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January 21st was National Use Your Gift Card Day. As a federal employee, I didn’t get it off. There won’t be a themed dinner at the local diner and the odds of discounts are unlikely.

Unlike many other national days, this one started as a joke.

One gal was jested with friends and family about how many gift cards they have and how rarely they’re used. Ghosting gift cards is a national phenomenon. The average amount of unspent gift cards, vouchers, and store credits was $175 last year, and half of the US have an unused gift card.

With $21 billion unspent, it’s hard to laugh about unused funds during an economic crunch.  

Even without the national suggestion, I avoid ghosting gift cards.

Inflation Staycation

Inflation is like sugar, best in moderation. In small doses, inflation is healthy for an economy because it can spur productivity, employment growth, and economic output. In large doses, it drowns economic health and happiness.

Gift card balances aren’t immune to inflation. Like a checking account balance, a gift card loses value over time because it doesn’t keep up with inflation. As inflation increases, even with small amounts, it creates less buying power.

For example, a $50 gift card to Starbucks could buy more lattes in 1993 than in 2023.

To prevent the eternal frustration of less buying power, or worse an expired gift card, its best to avoid ghosting gift cards.

Rearrange & Change

Sometimes it’s legitimately hard to use a gift card.

Perhaps the card is for a store that isn’t local or for a loathed store. Either way, plenty of places will exchange an unused gift card for another gift card or cash.

Frequently, I use CardCash for buying and selling gift cards. There are many other sites, but they’ve had the best deals when I shop for a card.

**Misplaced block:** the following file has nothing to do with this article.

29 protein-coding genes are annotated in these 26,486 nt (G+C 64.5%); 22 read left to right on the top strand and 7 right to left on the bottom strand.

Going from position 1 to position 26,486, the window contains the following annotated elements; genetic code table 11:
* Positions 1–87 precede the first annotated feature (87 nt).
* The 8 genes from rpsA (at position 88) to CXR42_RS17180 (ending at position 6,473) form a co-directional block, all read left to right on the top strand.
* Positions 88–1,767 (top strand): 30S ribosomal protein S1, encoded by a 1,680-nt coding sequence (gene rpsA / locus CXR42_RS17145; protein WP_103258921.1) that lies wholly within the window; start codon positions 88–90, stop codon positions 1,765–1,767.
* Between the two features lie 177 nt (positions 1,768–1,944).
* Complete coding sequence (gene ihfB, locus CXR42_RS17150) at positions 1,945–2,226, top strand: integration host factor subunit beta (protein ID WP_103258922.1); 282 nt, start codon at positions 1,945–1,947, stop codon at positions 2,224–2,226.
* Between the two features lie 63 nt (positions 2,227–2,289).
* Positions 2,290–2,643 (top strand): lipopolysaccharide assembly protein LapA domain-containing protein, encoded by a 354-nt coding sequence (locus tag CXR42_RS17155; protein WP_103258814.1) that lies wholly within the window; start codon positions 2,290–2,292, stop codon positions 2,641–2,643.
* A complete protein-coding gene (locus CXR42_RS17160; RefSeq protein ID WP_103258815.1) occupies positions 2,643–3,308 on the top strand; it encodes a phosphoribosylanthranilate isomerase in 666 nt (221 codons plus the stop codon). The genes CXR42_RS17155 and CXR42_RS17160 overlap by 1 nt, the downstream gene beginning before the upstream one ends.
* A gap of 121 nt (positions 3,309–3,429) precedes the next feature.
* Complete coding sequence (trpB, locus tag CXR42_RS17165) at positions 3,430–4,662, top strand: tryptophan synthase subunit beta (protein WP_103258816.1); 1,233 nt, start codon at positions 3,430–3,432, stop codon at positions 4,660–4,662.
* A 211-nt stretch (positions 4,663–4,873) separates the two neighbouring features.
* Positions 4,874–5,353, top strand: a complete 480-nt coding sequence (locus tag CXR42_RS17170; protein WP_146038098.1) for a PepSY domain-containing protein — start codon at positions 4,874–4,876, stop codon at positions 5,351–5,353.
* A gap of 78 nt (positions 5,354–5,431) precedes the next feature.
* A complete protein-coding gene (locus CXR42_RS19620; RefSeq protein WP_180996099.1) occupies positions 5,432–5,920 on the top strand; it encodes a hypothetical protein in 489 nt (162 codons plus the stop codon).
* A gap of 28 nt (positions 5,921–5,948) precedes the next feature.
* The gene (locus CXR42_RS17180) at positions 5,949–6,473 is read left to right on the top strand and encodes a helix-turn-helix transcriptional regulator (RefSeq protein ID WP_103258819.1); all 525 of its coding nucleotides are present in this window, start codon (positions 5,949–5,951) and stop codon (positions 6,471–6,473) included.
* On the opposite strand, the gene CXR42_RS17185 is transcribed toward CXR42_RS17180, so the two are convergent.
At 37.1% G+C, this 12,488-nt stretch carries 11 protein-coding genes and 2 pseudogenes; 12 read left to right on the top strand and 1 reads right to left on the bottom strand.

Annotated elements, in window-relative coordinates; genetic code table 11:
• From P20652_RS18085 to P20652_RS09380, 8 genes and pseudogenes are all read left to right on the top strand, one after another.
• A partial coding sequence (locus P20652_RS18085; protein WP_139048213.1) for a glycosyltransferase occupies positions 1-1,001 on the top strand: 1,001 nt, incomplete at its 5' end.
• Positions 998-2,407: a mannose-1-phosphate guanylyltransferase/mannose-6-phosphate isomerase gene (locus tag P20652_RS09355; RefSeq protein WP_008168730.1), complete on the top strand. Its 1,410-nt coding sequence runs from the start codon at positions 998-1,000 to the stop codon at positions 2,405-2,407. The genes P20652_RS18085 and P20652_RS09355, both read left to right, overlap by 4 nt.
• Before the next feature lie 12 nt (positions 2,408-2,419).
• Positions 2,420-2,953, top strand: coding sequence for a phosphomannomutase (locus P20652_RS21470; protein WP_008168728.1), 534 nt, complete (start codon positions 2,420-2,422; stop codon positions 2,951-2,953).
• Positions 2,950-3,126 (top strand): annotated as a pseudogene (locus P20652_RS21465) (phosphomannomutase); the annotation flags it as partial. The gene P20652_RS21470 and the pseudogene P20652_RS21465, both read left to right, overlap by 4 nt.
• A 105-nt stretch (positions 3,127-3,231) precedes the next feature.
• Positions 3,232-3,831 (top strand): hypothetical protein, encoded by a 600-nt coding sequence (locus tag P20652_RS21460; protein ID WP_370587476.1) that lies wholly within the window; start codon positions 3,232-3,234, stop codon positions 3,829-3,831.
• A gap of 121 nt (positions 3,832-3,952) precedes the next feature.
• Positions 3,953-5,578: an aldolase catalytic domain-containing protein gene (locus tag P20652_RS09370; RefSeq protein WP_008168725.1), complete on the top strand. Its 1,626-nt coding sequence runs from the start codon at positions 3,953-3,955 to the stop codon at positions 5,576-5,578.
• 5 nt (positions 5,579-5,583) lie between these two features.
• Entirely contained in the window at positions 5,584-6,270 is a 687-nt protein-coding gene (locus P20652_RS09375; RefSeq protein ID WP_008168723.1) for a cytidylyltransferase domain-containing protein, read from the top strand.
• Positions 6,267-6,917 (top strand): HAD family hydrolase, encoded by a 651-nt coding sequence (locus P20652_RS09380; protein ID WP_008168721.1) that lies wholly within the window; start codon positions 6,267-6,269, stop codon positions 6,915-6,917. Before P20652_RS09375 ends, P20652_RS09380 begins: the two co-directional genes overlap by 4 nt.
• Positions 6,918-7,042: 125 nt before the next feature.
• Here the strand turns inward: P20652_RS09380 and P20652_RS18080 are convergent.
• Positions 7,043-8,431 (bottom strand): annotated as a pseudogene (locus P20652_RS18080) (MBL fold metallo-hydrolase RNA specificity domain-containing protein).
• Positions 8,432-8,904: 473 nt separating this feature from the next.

On the odd chance I have a card for an unliked store, I can regift the cash by buying a gift for someone else or regifting the card.  

One and done and on with the fun.

Dark Side

I’m a minimalist, not the kind that only has 1,000 items but the kind that has more than 1,000 items.

My home has less stuff than average and an automatic benefit is that I find stuff easier or rarely lose things to begin with.

From gloves to groceries, if I misplace something, I can find it quickly because there are few places to hide.

The chances of misplacing a gift card are hard because I treat gift cards like cash. I put it in my wallet and on my phone’s shopping list. I use an extra reminder about the card to ensure that when I’m getting shaken down for payment, I’ll use the card before credit.

Gift cards are treated like cash because, unlike a credit card, once hijacked, I can’t get my money back.

It’s better to use it as intended; money spent, not from my paycheck.

Avoid Ghosting Gift Cards

The best things in life are free.

It’s a sentiment that is as old as the 1857 “Therapeutic Paper” (toilet paper). Hillside hikes, scenic vistas, and gift cards are free. Free money not from my income but someone else’s.

As a gift card giver, I’d rather the recipient use the card for cash, a gift, or exchange it then for it to languish in their wallet with the dust bunnies.

In a small way, I can contribute to a loved one’s financial freedom, but only if they avoid ghosting gift cards.

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